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United States v. Garcia

argued: August 21, 1990.


On Appeal From the United States District Court For the Eastern District of Pennsylvania; D.C. Criminal No. 89-00389-18.

Stapleton, Cowen, and Weis, Circuit Judges.

Author: Stapleton


STAPLETON, Circuit Judge

In this appeal, the government seeks to overturn the district court's dismissal of two counts of a criminal indictment. The government contends that the district court erred in holding that consideration of the offenses here in question at a prior sentencing created a double jeopardy bar to this prosecution. The defendant counters that "the Federal Sentencing Guidelines have brought about a fundamental change in the manner in which a court is required to treat related offense conduct at sentencing[,]" Brief for Appellee at 15, and that as a result the district court was correct in dismissing the two counts.

Upon a close examination of the record in this case, we find that the offenses with which defendant is charged in this case were considered at sentencing in the same manner as other misconduct traditionally has been considered at sentencing and that such consideration does not create a double jeopardy bar to further prosecution for the same offenses. We also find it highly unlikely that they were used for any other purpose, and we do not reach defendant's argument concerning any "fundamental" change that may be effected by the Guidelines. We will reverse the district court's dismissals of the challenged counts.


Defendant, Luis M. Torres, was arrested three times in 1988 -- on June 26, July 19, and August 19, -- for dealing cocaine at the same North Philadelphia street corner. He was also arrested in connection with other alleged drug transactions on three occasions in 1987. At the time of each arrest, defendant gave authorities a different name and address. Following the first four of these arrests, Torres failed to appear for trial.

In September 1988, Torres was charged in two separate indictments with conspiring to distribute, distributing, and distributing within 1,000 feet of a school, based on the July and August 1988 arrests. In December 1988, he pleaded guilty to all counts of both indictments. Throughout this period, Torres denied having any previous arrest or criminal record. However, shortly before his sentencing in May 1989, the government discovered the June and the 1987 arrests and brought both the arrests and Torres' misrepresentations to the attention of Judge DuBois. Judge DuBois sentenced Torres to 27 months of incarceration on each count of each indictment and provided that each sentence would run concurrently with all others.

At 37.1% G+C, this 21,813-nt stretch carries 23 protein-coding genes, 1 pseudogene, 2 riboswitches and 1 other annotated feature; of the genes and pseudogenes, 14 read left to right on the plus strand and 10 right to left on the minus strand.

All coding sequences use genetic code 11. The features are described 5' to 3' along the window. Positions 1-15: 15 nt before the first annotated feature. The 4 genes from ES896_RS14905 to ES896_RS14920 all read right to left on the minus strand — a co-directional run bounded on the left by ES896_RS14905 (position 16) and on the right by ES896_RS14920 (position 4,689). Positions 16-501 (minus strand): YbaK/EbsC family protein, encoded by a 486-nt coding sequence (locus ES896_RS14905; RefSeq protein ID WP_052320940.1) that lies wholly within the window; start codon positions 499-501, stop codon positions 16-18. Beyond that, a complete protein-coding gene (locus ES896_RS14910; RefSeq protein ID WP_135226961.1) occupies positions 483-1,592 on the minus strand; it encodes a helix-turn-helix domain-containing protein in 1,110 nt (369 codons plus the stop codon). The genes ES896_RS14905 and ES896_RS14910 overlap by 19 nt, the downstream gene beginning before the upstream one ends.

Several months after that sentencing, in September 1989, Torres was indicted with forty other defendants for various cocaine-related offenses. He was charged with conspiracy to distribute cocaine (Count One), distribution (Count Thirty-Six), distribution within 1000 feet of a school (Count Thirty-Seven), and possession with intent to distribute (Count Thirty-Eight).

The distribution and possession counts were based on the alleged June drug transaction. The conspiracy count was based in part on that transaction. Torres challenged all four counts in which he was named, claiming that the previous prosecution created a double jeopardy bar. The government made a motion to dismiss the conspiracy count -- which the court granted -- but continued to press the other three counts.

Over the government's objection, Judge Pollak dismissed the distribution (Count Thirty-Six) and the possession with intent to distribute counts (Count Thirty-Eight).*fn1 Judge Pollak acknowledged that he was uncertain how Judge DuBois had taken the June arrest into consideration. However, he ruled that Torres, by showing that Judge DuBois had taken it into account in some manner, had tendered a prima facie case in support of his argument that prosecution on Counts Thirty-Six and Thirty-Eight would violate the double jeopardy clause. Since the government had not met its burden of rebutting that prima facie case, dismissal of those counts was required. The government filed this timely appeal.

At the hearing before Judge Pollak on the double jeopardy motion, Torres attempted to meet his burden of showing a prima facie case by tendering the presentence reports and the sentencing memoranda filed with Judge DuBois, as well as an audiotape of the ensuing sentencing hearing. Counsel for Torres explained to Judge Pollak that he had secured a copy of the tape rather than a transcript "in the interest of time and expense." 133a. Both sides made uncontradicted representations to Judge Pollak about what occurred at the sentencing hearing before Judge DuBois. Perhaps as a result of the absence of disagreement and the assurance of counsel for Torres that the position there taken by the parties "echoed" the positions taken in the sentencing memoranda, Judge Pollak did not listen to the tape before ruling on the motion. While the tape was present in the courtroom and tendered by Torres, it was not marked into evidence.

Both the presentence report concerning the July offense and the presentencing report concerning the August offense were filed after the presentence officer had learned of the June and the 1987 arrests. These reports (1) do not use a quantity of drugs from the June transaction in calculating the "base offense level," (2) deny Torres a reduction of his offense level by two levels for "acceptance of responsibility" and add two levels for "obstruction of justice" as a result of his failure to disclose the June and the 1987 arrests, and (3) thereafter report the facts concerning the June and the 1987 arrests under the heading "Other Criminal Conduct." Under the heading "Sentencing Options," each presentence ...

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